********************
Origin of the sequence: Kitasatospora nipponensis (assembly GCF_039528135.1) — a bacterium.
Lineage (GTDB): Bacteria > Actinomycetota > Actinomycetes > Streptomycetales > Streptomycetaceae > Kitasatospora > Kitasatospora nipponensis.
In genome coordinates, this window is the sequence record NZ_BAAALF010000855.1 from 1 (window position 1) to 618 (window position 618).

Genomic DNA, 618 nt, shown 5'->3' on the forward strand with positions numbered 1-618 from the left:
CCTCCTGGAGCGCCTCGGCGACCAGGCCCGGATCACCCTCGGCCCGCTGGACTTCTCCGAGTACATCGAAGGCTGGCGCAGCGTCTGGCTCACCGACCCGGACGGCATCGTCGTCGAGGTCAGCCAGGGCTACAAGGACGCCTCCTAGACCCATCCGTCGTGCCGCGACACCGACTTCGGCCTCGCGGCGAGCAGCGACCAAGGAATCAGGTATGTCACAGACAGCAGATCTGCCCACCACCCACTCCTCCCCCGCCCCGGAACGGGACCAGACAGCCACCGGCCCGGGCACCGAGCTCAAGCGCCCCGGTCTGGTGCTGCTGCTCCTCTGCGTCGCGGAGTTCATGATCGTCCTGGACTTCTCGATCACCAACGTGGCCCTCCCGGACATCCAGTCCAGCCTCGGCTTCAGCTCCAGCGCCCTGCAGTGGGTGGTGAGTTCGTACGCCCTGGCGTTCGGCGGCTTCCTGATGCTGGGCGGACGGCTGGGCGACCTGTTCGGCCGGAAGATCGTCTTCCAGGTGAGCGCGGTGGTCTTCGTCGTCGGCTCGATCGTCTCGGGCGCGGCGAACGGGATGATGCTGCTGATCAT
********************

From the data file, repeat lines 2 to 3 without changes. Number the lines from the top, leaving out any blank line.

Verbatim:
Lineage (GTDB): Bacteria > Actinomycetota > Actinomycetes > Streptomycetales > Streptomycetaceae > Kitasatospora > Kitasatospora nipponensis.
In genome coordinates, this window is the sequence record NZ_BAAALF010000855.1 from 1 (window position 1) to 618 (window position 618).